To facilitate the memory 56, memory 56 preferably comprises a removable and portable data storage device, such as a PCMCIA memory card; however, the memory 56 can alternatively be implemented as a nonremovable memory. In addition, the defibrillator 10 preferably includes an infrared serial port or other data communication means (not illustrated) to enable the contents of memory 56 to be directly downloaded to a computer for review and analysis.
As indicated above, items contained in the supply module 14 have predetermined shelf lives. To facilitate monitoring the remaining shelf life of the items, the supply module 14 is itself provided with a shelf life. The shelf life of the supply module 14 or the contained items may be printed on an outer surface of the supply module 14 to enable an operator or maintenance personnel to determine whether the items contained within the supply module 14 have expired.
In another aspect of the invention, electronic indicia may be provided on the supply module 14 to enable the defibrillator 10 to sense impending or actual expiration of the supply module 14. The electronic indicia may be contained within supply module memory 38, in a separate memory on the supply module, or in an electronic circuit. When the supply module 14 is provided with electronic indicia, the defibrillator 10 may be configured to receive signals relating to the electronic indicia and use the signals during periodic self tests or upon start up to ascertain whether the expiration date on the supply module 14 has passed. If so, the defibrillator may issue an audible or visual warning indicating that the supply module needs to be replaced. The warning may be communicated using a communication unit 66 connected to a cellular or land-based telephone network, or any other network, to enable one or two way communication between the defibrillator 10 and a central station or other resource. The central station can then dispatch a repair technician or otherwise order a new supply module for the defibrillator.
The communication unit 66 may be used by the defibrillator 10 prior, during or subsequent to defibrillation. For example, the defibrillator 10 could communicate with the central station the result of a periodic self test including the status of the supply module 14, prior to defibrillation. During defibrillation, the defibrillator 10 could communicate the ECG waveform data to a doctor at the central station 10 to receive more advanced medical advice. Finally, after defibrillation, the code summary or other information may be communicated to the central station over communication unit 66.
In a further aspect of the invention, module 14 may be a training supply module containing items useful for operation of the defibrillator during training. The training supply module preferably is similar to the supply module so that the person operating the defibrillator during the training session experiences a realistic defibrillation simulation. The electronic memory of the training supply module may be configured to contain one or more training scenarios. For example, the training supply module could contain a memory having samples of ECG data, sample audio data, etc. The training supply module could pass this data to the defibrillator as part of the training exercise to simulate more accurately an actual resuscitation attempt. Once the training has been completed, the training module could be replaced with supply module 14 to render the defibrillator 10 fully supplied and ready for use.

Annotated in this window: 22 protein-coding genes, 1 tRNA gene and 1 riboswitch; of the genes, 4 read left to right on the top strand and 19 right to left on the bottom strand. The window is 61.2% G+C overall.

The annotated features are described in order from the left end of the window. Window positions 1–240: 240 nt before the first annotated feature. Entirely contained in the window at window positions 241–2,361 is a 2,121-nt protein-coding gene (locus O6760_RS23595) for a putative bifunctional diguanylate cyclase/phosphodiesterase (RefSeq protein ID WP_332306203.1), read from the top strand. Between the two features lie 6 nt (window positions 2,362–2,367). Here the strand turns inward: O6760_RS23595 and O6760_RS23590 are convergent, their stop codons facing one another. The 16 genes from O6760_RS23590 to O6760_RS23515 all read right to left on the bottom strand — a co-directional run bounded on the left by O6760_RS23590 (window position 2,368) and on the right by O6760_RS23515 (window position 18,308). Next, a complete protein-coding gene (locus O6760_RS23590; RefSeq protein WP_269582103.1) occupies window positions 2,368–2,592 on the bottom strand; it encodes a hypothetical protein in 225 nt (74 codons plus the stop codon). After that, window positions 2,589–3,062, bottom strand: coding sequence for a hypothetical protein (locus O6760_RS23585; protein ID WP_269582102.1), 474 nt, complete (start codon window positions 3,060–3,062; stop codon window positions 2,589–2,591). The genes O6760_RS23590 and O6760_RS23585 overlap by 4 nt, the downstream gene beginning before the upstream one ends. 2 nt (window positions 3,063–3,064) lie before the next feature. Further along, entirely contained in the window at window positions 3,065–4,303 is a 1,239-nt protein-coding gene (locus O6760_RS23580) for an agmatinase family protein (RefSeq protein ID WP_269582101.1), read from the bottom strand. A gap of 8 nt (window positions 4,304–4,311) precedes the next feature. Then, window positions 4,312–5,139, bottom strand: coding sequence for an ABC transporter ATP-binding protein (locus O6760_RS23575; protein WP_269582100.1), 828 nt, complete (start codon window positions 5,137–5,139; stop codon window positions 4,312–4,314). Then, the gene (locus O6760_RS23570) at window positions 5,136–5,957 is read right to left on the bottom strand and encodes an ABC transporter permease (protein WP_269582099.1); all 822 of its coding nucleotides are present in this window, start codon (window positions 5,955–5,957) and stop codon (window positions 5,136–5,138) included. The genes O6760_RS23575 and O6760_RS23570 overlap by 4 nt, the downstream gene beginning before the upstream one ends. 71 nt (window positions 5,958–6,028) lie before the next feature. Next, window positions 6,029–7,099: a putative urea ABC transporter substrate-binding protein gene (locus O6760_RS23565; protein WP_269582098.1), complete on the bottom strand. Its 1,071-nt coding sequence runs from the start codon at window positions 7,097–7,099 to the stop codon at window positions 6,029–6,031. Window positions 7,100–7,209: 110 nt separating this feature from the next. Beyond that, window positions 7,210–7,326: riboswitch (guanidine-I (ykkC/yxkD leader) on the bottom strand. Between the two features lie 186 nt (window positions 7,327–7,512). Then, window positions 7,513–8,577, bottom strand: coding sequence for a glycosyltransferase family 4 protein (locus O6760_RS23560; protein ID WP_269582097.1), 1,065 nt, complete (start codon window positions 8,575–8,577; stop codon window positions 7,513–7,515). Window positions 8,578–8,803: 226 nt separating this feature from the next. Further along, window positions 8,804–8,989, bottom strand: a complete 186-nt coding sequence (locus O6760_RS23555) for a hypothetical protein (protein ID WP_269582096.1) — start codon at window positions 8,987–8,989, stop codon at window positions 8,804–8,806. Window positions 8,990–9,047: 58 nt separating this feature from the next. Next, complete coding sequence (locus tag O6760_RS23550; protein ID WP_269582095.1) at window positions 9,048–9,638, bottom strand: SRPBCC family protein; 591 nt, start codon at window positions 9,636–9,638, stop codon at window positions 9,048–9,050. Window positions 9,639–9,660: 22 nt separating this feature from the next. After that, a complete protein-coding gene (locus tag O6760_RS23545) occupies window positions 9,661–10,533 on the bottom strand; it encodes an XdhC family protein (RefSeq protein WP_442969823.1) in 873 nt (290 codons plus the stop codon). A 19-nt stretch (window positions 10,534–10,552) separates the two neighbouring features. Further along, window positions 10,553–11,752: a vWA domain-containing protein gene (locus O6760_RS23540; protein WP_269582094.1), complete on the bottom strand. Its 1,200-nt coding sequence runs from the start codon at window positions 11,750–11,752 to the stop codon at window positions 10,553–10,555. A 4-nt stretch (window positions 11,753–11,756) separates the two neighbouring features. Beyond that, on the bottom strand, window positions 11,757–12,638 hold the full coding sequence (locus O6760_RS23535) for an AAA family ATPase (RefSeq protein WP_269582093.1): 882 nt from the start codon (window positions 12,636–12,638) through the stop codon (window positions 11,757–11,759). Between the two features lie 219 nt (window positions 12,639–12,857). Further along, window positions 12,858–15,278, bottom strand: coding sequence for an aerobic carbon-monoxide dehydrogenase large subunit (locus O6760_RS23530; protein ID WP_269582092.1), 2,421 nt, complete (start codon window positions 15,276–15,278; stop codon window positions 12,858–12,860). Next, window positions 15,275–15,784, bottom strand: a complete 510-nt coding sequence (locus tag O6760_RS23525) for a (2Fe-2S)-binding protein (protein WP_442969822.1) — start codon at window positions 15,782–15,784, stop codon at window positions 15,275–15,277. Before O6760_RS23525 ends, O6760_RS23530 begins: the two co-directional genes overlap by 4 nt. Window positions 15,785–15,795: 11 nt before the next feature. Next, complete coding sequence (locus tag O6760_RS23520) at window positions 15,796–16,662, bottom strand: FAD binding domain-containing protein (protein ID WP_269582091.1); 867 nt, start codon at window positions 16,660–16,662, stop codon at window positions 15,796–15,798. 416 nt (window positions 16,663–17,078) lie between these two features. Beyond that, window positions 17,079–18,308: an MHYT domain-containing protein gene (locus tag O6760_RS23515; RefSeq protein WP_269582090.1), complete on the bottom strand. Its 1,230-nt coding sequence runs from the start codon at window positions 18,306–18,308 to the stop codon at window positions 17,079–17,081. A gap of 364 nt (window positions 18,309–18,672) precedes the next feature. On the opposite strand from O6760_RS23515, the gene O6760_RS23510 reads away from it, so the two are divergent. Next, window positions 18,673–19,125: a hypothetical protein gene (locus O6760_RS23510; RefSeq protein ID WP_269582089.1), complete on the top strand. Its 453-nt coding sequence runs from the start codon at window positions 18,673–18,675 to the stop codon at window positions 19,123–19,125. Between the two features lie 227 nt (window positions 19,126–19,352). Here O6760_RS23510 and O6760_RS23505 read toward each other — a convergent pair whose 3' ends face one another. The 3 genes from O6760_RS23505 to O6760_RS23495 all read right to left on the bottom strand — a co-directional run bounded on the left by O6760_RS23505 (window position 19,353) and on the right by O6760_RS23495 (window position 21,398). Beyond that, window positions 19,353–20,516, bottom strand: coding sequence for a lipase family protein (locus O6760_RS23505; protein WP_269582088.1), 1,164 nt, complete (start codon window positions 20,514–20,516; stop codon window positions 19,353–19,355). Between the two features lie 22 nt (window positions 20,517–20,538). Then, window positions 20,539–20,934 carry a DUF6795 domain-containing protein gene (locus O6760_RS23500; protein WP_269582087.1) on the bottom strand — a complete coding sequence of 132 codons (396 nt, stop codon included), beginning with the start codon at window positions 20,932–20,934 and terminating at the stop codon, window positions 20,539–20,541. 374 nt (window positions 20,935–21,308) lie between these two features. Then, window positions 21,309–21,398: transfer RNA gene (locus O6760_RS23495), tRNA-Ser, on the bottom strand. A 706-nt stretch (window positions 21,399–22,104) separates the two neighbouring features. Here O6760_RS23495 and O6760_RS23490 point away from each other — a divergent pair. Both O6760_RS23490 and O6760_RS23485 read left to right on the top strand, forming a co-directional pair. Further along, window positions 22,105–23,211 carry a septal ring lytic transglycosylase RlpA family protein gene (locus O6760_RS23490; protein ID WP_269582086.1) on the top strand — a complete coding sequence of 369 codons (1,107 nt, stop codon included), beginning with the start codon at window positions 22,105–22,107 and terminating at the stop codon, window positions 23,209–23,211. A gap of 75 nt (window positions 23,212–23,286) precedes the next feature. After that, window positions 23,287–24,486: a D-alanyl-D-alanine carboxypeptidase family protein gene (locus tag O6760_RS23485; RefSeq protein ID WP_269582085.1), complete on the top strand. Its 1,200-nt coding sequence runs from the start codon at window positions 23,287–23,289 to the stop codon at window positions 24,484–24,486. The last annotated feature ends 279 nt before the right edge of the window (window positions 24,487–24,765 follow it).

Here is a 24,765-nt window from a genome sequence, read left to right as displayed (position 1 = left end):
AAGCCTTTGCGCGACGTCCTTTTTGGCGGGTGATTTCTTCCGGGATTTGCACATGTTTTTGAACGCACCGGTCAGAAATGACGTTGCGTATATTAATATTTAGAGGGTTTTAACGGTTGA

It should be understood that various changes and modifications of the embodiments shown in the drawings and described in the specification may be made within the spirit and scope of the present invention. Accordingly, it is intended that all matter contained in the above description and shown in the accompanying drawings be interpreted in an illustrative and not in a limiting sense. The invention is limited only as defined in the following claims and the equivalents thereto.
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|International Classification||A61N1/08, A61N1/39|
|Cooperative Classification||A61N1/39, A61N2001/083, A61N1/3931|
|European Classification||A61N1/39C2, A61N1/39|
|Nov 8, 1999||AS||Assignment|
Owner name: AGILENT TECHNOLOGIES, CALIFORNIA
Free format text: ASSIGNMENT OF ASSIGNORS INTEREST;ASSIGNORS:MILLER, JAMES L.;BLEDSOE, JAMES DAREN;REEL/FRAME:010366/0070;SIGNING DATES FROM 19990709 TO 19990712
|Jan 18, 2000||AS||Assignment|
Owner name: LAERDAL MEDICAL CORPORATION, NEW YORK
Free format text: ASSIGNMENT OF ASSIGNORS INTEREST;ASSIGNORS:FOSSAN, HELGE;EIKEFJORD, ARILD J.;REEL/FRAME:010556/0326
Effective date: 19990624
|Jan 15, 2002||AS||Assignment|
Owner name: AGILENT TECHNOLOGIES, INC., COLORADO
Free format text: ASSIGNMENT OF ASSIGNORS INTEREST;ASSIGNOR:HEWLETT-PACKARD COMPANY, A DELAWARE CORPORATION;REEL/FRAME:012544/0114
Effective date: 20011207
|Mar 5, 2003||AS||Assignment|
Owner name: KONINKLIJKE PHILIPS ELECTRONICS N.V., NETHERLANDS
Free format text: ASSIGNMENT OF ASSIGNORS INTEREST;ASSIGNOR:AGILENT TECHNOLOGIES INC.;REEL/FRAME:013531/0838
Effective date: 20010801
|Nov 3, 2005||FPAY||Fee payment|
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|Jun 17, 2009||AS||Assignment|
Owner name: KONINKLIJKE PHILIPS ELECTRONICS N V, NETHERLANDS
Free format text: ASSIGNMENT OF ASSIGNORS INTEREST;ASSIGNOR:AGILENT TECHNOLOGIES, INC.;REEL/FRAME:022835/0572
Effective date: 20090610
|Jan 4, 2010||REMI||Maintenance fee reminder mailed|
|Jan 20, 2010||FPAY||Fee payment|
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|Jan 20, 2010||SULP||Surcharge for late payment|
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|Nov 22, 2013||FPAY||Fee payment|